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The Oregonian

Trades: Regulators tell 60 groups to explain practices during crisis



In a sweeping crackdown on alleged market manipulation schemes, federal regulators Wednesday ordered 60 power sellers and utilities to justify their electricity trading practices during the West Coast energy crisis of 2000-01.

The action, the latest in a lengthy investigation into the potential scamming of California energy markets, is aimed at a host of companies, including the three investor-owned utilities serving Oregon customers: Portland General Electric, PacifiCorp and Idaho Power.

Regulators also demanded that Portland-based federal power marketer Bonneville Power Administration and public utility Eugene Water and Electric Board explain questionable trading activities during the crisis.

If the Federal Energy Regulatory Commission finds that any of these entities violated, or "gamed," the rules governing California's energy markets, it can order them to disgorge all profits gained from the transactions. It also can revoke violators' "market-based rate authority," which would bar companies from competitive trading activities.

The orders, among several rulings issued by the commission Wednesday, emphasized regulators' eagerness to settle up with controversies that have roiled for two years after the energy markets have calmed. The contentious aftermath has pitted Western states against one another and drawn in 150 energy companies and traders.

"We need to put these issues behind us and provide the regulatory certainty our competitive energy markets so clearly require," said FERC Chairman Pat Wood.

Energy shortages hit California in May 2000, driving up wholesale electricity prices more than 10-fold. Millions of customers were without power during six days of intermittent blackouts, and California's largest utility, PG&E Corp.'s Pacific Gas & Electric, declared bankruptcy in April 2001 after racking up $13 billion in debt buying power on the open market. High power prices gripped California and other Western states for a year, subsiding in June 2001.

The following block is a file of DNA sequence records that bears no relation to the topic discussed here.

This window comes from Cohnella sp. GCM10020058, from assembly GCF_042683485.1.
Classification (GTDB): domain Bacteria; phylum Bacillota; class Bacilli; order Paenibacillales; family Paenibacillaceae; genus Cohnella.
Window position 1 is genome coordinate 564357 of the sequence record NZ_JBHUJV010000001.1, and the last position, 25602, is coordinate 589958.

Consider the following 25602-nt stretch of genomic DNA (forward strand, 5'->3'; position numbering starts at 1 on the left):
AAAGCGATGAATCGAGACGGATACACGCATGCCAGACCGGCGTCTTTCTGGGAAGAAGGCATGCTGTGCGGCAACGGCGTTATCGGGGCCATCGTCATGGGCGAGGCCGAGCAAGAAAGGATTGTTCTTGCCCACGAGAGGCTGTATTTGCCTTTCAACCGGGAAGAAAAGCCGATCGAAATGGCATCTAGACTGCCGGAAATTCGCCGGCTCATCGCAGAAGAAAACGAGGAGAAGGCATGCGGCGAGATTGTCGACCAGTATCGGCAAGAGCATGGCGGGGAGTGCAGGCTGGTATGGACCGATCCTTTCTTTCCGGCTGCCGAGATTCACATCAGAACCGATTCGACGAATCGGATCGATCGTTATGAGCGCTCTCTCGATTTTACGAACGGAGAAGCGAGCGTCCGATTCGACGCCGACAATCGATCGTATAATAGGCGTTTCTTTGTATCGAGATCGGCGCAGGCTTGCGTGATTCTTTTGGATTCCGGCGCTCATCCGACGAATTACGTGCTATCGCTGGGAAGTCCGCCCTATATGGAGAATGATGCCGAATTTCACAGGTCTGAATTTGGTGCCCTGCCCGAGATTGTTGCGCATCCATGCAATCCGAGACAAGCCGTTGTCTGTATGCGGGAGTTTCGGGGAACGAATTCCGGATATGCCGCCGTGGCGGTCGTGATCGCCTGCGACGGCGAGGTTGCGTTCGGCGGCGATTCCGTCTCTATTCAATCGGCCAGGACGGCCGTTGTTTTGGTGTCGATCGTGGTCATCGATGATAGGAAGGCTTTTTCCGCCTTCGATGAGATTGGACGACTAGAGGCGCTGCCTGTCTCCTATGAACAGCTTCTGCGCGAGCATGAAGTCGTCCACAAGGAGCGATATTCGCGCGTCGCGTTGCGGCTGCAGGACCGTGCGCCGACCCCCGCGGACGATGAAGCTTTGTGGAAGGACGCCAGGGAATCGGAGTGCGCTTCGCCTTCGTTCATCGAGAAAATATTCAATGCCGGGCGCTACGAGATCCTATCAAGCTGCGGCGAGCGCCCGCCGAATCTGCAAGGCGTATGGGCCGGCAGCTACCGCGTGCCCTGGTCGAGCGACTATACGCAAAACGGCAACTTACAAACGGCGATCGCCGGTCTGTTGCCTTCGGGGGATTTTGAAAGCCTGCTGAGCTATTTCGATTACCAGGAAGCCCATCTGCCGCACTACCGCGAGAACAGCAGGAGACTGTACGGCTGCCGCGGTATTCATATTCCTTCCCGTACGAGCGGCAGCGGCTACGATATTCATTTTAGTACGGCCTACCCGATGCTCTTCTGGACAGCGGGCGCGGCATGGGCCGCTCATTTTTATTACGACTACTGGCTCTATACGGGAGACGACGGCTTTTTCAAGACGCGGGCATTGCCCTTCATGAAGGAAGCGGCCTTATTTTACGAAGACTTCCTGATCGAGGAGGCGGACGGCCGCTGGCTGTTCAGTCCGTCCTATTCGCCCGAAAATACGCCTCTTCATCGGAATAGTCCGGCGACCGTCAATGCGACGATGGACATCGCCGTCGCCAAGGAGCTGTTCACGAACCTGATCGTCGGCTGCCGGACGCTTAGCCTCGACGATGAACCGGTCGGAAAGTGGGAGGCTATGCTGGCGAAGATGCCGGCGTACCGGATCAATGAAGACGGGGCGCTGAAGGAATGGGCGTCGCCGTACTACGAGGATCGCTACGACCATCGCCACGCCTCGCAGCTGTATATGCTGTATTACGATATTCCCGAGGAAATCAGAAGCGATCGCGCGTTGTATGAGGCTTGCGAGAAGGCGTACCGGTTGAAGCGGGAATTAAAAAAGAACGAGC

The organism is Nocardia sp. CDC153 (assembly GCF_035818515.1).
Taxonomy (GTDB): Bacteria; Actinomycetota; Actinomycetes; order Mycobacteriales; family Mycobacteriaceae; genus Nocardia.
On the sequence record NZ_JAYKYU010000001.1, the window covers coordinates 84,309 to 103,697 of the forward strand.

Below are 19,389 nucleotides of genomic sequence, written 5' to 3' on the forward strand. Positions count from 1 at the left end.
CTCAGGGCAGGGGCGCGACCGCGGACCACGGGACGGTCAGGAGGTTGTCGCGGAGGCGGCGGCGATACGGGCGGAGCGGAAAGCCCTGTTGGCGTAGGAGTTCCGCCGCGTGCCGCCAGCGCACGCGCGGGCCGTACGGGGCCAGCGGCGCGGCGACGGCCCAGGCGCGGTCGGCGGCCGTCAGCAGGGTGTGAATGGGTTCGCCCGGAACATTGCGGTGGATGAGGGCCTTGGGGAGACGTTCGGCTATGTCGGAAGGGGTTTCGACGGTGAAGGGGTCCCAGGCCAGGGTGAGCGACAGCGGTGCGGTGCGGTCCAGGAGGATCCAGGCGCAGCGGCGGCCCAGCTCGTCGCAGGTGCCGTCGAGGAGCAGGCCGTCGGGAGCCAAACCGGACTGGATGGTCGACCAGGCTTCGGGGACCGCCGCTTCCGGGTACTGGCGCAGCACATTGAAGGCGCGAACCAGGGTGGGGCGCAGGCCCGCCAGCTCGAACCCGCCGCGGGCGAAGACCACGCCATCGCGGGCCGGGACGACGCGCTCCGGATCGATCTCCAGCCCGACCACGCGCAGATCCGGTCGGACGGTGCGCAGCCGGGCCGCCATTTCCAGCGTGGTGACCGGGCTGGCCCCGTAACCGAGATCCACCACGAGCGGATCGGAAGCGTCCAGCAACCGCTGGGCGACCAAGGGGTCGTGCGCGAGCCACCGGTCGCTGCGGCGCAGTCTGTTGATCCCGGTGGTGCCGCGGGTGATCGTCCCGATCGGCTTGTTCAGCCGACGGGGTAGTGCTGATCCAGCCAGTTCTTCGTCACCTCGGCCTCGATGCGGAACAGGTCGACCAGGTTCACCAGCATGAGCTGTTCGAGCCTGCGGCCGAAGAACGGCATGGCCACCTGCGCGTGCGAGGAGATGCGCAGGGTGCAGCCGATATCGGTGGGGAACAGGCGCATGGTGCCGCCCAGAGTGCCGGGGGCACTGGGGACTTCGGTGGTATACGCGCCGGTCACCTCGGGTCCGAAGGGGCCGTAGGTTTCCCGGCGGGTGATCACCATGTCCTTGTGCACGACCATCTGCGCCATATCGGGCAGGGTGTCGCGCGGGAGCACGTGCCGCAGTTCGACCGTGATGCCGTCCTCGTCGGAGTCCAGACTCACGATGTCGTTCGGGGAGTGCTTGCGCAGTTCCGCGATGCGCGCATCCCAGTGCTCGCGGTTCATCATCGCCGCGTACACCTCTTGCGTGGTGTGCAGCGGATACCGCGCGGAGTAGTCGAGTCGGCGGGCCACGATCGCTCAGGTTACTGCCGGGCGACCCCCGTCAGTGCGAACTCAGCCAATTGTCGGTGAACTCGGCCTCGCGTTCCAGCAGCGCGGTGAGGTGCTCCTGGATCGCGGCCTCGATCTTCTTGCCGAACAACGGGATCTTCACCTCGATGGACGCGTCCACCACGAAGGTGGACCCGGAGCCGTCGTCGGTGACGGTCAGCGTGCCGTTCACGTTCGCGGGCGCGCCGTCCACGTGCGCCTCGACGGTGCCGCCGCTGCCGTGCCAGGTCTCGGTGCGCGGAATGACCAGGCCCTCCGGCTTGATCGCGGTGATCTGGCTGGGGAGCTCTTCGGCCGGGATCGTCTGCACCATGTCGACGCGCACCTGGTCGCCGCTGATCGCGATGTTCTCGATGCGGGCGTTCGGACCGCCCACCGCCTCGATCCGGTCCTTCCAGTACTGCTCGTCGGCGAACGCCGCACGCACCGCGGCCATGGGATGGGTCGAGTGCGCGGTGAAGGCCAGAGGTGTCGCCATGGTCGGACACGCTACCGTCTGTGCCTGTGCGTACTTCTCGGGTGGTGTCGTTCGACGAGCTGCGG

The energy agency launched an investigation into possible market manipulation in February 2002, prompted by the discovery of memos that outlined the aggressive trading strategies of Houston-based Enron. Through schemes with nicknames such as "Death Star," "Fat Boy" and "Ricochet," Enron manipulated the markets to drive up wholesale prices and bring in more profits, regulators determined.

Enron, once the largest energy trader in the country, collapsed into bankruptcy in December 2001.

Enron bought PGE in 1997. It is trying to sell the utility, which serves 743,000 Oregon customers, to satisfy some of the claims of its creditors.

An early target In addition to Enron, PGE was among FERC's early targets. Last August the commission launched a formal investigation into PGE's trading practices, zeroing in on a series of trades conducted with Enron's trading arm, Enron Power Marketing.

PGE denies that it knowingly engaged in any manipulative practices, although it admits it may unwittingly have helped Enron complete a series of Death Star transactions in the spring and summer of 2000.

The strategy allowed Enron to collect payments from California for relieving congestion on overcrowded transmission lines even though no power flowed and no congestion ever developed.